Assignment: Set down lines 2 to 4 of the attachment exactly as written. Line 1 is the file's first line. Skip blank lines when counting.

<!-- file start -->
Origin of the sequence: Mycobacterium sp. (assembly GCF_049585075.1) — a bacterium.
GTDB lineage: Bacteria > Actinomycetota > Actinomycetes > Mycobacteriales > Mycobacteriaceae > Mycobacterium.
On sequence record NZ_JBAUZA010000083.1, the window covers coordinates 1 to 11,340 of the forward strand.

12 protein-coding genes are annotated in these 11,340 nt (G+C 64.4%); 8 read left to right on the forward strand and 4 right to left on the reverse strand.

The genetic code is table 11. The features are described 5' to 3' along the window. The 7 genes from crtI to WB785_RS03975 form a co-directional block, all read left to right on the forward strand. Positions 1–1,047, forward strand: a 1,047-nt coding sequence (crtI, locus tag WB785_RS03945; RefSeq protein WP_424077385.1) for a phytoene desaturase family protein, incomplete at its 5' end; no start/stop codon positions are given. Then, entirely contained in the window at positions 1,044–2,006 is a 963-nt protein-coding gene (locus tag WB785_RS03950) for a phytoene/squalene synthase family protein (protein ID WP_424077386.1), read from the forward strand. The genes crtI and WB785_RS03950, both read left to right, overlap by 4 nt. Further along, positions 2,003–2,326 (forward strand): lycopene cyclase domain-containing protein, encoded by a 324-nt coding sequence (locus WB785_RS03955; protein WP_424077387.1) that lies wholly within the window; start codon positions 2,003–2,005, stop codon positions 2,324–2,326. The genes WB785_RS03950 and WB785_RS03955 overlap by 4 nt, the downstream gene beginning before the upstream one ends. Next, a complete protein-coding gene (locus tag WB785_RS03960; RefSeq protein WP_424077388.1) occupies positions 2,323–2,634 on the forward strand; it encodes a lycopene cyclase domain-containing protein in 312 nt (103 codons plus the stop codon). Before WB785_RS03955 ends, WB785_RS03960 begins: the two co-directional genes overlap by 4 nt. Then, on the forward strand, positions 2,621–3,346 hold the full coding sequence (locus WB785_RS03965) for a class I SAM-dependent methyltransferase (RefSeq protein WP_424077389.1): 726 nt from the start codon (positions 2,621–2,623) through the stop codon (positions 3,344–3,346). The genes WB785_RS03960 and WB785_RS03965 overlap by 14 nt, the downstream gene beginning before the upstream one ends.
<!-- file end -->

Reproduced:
GTDB lineage: Bacteria > Actinomycetota > Actinomycetes > Mycobacteriales > Mycobacteriaceae > Mycobacterium.
On sequence record NZ_JBAUZA010000083.1, the window covers coordinates 1 to 11,340 of the forward strand.

12 protein-coding genes are annotated in these 11,340 nt (G+C 64.4%); 8 read left to right on the forward strand and 4 right to left on the reverse strand.